You’ve done your best, but something in your life has screwed up yet again. You’re beating yourself up. Your head is full of “if onlys”. Hindsight has kicked you in the behind.
Everything you should have done now makes perfect sense. And you wish you could just turn things back like an old-fashioned timer on a microwave and repeat things again.
Depression engulfs you. But it doesn’t have to.
Sure, bad things happen. Indeed, awful, horrible, tragic things. It’s normal for us to feel upset, or depressed. But depression is like a drop of ink spilled onto a cloth. It seeps outward and becomes much larger than the triggering event.
When it comes to our hindsight interpretation of events, our brains play tricks on us. There’s even a pointy-headed psychological term for it: “creeping determinism”, as coined by psychologist Baruch Fischhoff.
In his book “What The Dog Saw”, author Malcolm Gladwell cites Fischhoff’s research into this phenomenon, conducted in the 1970s. A group of people were asked, before US President Richard Nixon’s historic visit to China, to estimate the probability of the trip being a diplomatic success. They were also asked to recall their predictions afterward.
Many of those who predicted the trip would be a failure swore that they’d predicted a success when that eventuality actually occurred. “Creeping determinism”, as Gladwell summarises it, “turns unexpected events into expected events…the sense that grows on us, in retrospect, that what has happened was actually inevitable.”
There’s no point in second-guessing yourself after the fact. In all likelihood, you couldn’t have seen it coming. You just have to deal with the now.
I’ve been speaking with a friend recently who is having great difficulty doing this.
Without revealing personal circumstances, I’ll give you the gist of what he told me: an incident occurred in his life several months back, and he is now in a position where that incident may have resulted in unforeseen consequences. Problem is, he won’t know this for sure until next week. His fears may be entirely unfounded.
Unfortunately, maybe is not good enough when we’re faced with a vacuum. Our minds are prone to fill this vacuum with terror.
Not only do we create narratives in hindsight, we also create them in foresight. Based on the little pieces of information we have available, we connect dots. But unlike the dot-connecting in puzzle books, there is more than one possible outcome.
Again, there is some comfort to be derived in knowing that our brains are designed to find patterns. It was famed scientist Carl Sagan who spoke of the evolutionary advantage to this: this ability enabled us to recognise human faces from a great distance, or in conditions of bad visibility. The flipside to this is that we sometimes see things that aren’t there.
This exciting phenomena is known as pareidolia, and has led to some spectacular illusions over the years, perhaps most notably the “face” on Mars.
It was 1976, and Viking I was sending its latest images. Among a number of similar hillocks and mesas in a region of Mars called Cydonia Mensae, one feature stood out. It was a clear rendering of a human face! NASA engineers loved it; they passed it around, put it out for publication, and had all sorts of fun with it.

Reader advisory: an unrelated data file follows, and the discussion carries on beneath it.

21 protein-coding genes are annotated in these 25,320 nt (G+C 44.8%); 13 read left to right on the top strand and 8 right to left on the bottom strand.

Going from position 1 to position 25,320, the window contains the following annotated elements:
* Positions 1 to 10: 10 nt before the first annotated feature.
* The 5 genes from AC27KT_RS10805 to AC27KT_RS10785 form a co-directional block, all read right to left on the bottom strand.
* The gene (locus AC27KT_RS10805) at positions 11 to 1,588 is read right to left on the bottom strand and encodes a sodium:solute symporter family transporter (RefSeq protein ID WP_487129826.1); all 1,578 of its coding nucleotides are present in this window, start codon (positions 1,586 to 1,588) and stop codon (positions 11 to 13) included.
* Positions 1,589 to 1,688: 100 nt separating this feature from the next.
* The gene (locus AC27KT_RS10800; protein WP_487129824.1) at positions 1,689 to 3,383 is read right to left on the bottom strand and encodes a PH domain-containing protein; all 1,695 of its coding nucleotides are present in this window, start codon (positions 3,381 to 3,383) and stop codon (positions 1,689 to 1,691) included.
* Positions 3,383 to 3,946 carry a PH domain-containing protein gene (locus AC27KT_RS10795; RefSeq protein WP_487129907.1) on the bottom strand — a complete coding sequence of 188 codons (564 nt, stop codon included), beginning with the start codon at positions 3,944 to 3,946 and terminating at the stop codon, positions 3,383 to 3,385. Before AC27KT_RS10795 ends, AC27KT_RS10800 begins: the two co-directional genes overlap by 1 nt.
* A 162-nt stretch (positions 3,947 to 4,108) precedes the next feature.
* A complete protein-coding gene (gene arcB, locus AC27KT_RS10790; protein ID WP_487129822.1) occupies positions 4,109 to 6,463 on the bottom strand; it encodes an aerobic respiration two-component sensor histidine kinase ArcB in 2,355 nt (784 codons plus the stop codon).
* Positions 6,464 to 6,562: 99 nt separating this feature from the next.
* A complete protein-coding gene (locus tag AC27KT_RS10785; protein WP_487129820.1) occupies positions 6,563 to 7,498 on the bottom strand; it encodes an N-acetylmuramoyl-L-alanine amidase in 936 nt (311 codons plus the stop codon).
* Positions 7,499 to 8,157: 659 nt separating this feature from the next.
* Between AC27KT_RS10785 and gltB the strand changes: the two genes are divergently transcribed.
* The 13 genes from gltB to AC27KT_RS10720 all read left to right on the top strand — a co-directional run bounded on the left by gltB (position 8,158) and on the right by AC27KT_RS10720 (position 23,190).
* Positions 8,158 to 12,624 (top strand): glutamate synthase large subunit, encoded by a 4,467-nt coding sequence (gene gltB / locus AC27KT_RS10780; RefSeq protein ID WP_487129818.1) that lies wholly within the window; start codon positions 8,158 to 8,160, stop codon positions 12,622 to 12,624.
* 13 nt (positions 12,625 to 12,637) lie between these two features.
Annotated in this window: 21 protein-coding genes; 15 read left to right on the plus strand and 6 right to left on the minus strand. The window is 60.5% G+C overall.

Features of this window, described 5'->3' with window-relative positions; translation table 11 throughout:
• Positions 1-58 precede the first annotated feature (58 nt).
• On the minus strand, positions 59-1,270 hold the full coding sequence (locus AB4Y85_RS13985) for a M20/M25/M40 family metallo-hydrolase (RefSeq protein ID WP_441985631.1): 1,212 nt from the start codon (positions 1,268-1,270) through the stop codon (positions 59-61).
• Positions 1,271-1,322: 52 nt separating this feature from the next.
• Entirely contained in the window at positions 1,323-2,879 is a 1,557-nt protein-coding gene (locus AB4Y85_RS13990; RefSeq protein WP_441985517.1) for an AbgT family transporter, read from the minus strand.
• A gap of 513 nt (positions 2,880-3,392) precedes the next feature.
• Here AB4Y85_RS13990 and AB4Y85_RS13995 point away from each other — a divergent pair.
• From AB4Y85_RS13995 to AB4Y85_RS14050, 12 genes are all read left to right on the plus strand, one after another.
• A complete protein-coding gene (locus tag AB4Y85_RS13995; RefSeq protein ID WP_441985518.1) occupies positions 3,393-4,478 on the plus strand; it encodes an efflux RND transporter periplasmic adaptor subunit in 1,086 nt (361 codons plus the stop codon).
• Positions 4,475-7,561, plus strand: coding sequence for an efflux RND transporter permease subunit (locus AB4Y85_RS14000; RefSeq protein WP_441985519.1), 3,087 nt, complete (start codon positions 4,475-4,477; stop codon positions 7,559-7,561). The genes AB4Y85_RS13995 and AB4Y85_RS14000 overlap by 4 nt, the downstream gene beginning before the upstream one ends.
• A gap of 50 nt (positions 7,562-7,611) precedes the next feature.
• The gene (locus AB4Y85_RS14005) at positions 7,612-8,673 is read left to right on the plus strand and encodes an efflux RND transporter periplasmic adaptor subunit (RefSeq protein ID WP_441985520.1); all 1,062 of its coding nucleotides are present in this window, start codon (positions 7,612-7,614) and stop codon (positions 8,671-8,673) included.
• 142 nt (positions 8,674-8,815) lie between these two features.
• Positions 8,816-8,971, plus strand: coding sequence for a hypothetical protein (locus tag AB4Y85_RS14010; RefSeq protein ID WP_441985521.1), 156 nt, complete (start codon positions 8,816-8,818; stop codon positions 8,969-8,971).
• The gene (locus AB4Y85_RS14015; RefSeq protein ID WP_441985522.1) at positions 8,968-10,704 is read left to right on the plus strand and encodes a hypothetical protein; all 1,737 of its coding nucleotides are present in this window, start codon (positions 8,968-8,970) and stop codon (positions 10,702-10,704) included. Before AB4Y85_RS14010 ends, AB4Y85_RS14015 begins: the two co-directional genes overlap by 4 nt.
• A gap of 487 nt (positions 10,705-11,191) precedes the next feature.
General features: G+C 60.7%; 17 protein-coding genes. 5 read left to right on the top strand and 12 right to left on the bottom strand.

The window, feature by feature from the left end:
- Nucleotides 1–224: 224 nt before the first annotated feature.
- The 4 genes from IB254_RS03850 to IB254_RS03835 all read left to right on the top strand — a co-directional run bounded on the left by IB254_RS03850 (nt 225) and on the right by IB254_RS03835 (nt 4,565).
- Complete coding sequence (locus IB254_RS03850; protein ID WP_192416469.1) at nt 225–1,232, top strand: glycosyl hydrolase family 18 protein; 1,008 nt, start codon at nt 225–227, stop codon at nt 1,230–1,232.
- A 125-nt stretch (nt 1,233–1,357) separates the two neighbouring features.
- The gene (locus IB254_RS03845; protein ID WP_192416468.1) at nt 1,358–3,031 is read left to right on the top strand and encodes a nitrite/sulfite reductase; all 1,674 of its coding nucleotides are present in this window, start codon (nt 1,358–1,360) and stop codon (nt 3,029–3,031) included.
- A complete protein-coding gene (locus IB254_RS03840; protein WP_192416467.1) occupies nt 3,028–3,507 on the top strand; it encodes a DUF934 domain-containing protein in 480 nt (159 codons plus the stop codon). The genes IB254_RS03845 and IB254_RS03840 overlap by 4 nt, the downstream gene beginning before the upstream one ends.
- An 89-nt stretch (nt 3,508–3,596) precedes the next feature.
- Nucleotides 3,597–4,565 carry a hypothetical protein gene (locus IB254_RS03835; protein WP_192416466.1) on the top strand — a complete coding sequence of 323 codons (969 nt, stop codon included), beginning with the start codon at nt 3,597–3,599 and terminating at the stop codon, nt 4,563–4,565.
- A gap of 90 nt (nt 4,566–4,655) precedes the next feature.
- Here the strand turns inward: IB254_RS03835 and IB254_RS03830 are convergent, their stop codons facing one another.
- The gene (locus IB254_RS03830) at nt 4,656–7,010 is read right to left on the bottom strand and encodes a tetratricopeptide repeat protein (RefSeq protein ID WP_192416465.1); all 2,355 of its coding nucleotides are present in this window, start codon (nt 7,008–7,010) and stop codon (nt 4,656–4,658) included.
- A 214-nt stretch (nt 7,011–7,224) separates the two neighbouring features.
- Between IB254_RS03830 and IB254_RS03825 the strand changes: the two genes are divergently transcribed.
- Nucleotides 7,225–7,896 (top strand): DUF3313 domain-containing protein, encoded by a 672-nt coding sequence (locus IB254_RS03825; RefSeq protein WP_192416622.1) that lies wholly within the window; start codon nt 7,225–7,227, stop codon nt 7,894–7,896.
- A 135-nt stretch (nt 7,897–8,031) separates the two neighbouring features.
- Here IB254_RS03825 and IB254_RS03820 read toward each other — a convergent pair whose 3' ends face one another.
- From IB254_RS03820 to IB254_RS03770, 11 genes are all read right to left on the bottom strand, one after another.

But what they hadn’t anticipated was that some in the public thought it was actually an artificially carved human face, despite the accompanying explanation that it was just a hill that happened to have this funny resemblance to a face when the light was at a certain angle.
One of its most important distinguishing features, a nostril, was only one of many black dots that actually represent missing data in the image. Before long, to the dismay of astronomers worldwide, there was a firmly established pop-culture belief that there was a real gigantic human face on Mars, carved in perfect detail by aliens.
In later years, higher resolution cameras were able to establish the reality: that the “face” was indeed merely a hill (see images at the top).
But pareidolia continues to affect our lives, causing ridiculous religious hallucinations like people seeing the Virgin Mary in a slice of toast. This has even been blasphemously parodied online by pictures showing images of Jesus visible in the hair of a dog’s arse.
In Gladwell’s article on hindsight, entitled “Connecting The Dots”, he examines a number of catastrophes including the 1986 Challenger space shuttle disaster and 9/11, both events which afterwards many believe we should have seen coming.
But, he argues, we can never know the full story. This is not, as he says, “evidence of the limitations of the intelligence community. It is evidence of the limitations of intelligence.”
We need to accept our limits if we’re going to live peaceful lives. One of those limits is time. We can’t go forward, we can’t go back. If we could, I would have already stopped Nickelback.
Stay with now, and as my good friend Boris has told me in my more neurotic times, “just keep taking the next step”.